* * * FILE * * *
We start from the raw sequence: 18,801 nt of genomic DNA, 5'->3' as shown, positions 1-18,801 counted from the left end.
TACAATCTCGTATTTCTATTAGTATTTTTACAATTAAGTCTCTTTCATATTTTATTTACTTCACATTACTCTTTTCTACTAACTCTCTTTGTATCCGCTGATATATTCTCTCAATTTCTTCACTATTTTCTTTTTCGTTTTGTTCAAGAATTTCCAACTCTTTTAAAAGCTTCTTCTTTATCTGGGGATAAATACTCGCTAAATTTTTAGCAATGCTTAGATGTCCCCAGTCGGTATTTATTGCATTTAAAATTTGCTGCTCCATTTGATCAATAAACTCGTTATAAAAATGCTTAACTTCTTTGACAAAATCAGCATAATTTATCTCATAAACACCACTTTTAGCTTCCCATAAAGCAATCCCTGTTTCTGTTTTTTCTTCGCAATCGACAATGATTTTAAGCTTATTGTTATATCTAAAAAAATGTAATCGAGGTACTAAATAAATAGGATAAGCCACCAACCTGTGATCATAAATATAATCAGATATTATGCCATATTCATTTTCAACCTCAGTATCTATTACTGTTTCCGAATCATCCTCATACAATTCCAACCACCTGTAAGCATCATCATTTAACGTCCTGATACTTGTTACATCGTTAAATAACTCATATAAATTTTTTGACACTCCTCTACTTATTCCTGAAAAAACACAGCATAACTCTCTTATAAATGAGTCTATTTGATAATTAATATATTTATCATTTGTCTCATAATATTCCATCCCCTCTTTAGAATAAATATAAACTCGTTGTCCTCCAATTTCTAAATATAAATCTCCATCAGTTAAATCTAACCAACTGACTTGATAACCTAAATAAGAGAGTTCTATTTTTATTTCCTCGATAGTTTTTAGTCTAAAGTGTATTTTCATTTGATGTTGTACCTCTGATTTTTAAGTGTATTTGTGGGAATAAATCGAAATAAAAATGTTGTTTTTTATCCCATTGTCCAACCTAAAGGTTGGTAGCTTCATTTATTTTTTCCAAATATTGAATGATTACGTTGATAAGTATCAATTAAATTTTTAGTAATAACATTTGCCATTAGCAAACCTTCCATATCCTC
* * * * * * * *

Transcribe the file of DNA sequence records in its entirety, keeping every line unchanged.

We start from the raw sequence: 18,801 nt of genomic DNA, 5'->3' as shown, positions 1-18,801 counted from the left end.
TACAATCTCGTATTTCTATTAGTATTTTTACAATTAAGTCTCTTTCATATTTTATTTACTTCACATTACTCTTTTCTACTAACTCTCTTTGTATCCGCTGATATATTCTCTCAATTTCTTCACTATTTTCTTTTTCGTTTTGTTCAAGAATTTCCAACTCTTTTAAAAGCTTCTTCTTTATCTGGGGATAAATACTCGCTAAATTTTTAGCAATGCTTAGATGTCCCCAGTCGGTATTTATTGCATTTAAAATTTGCTGCTCCATTTGATCAATAAACTCGTTATAAAAATGCTTAACTTCTTTGACAAAATCAGCATAATTTATCTCATAAACACCACTTTTAGCTTCCCATAAAGCAATCCCTGTTTCTGTTTTTTCTTCGCAATCGACAATGATTTTAAGCTTATTGTTATATCTAAAAAAATGTAATCGAGGTACTAAATAAATAGGATAAGCCACCAACCTGTGATCATAAATATAATCAGATATTATGCCATATTCATTTTCAACCTCAGTATCTATTACTGTTTCCGAATCATCCTCATACAATTCCAACCACCTGTAAGCATCATCATTTAACGTCCTGATACTTGTTACATCGTTAAATAACTCATATAAATTTTTTGACACTCCTCTACTTATTCCTGAAAAAACACAGCATAACTCTCTTATAAATGAGTCTATTTGATAATTAATATATTTATCATTTGTCTCATAATATTCCATCCCCTCTTTAGAATAAATATAAACTCGTTGTCCTCCAATTTCTAAATATAAATCTCCATCAGTTAAATCTAACCAACTGACTTGATAACCTAAATAAGAGAGTTCTATTTTTATTTCCTCGATAGTTTTTAGTCTAAAGTGTATTTTCATTTGATGTTGTACCTCTGATTTTTAAGTGTATTTGTGGGAATAAATCGAAATAAAAATGTTGTTTTTTATCCCATTGTCCAACCTAAAGGTTGGTAGCTTCATTTATTTTTTCCAAATATTGAATGATTACGTTGATAAGTATCAATTAAATTTTTAGTAATAACATTTGCCATTAGCAAACCTTCCATATCCTC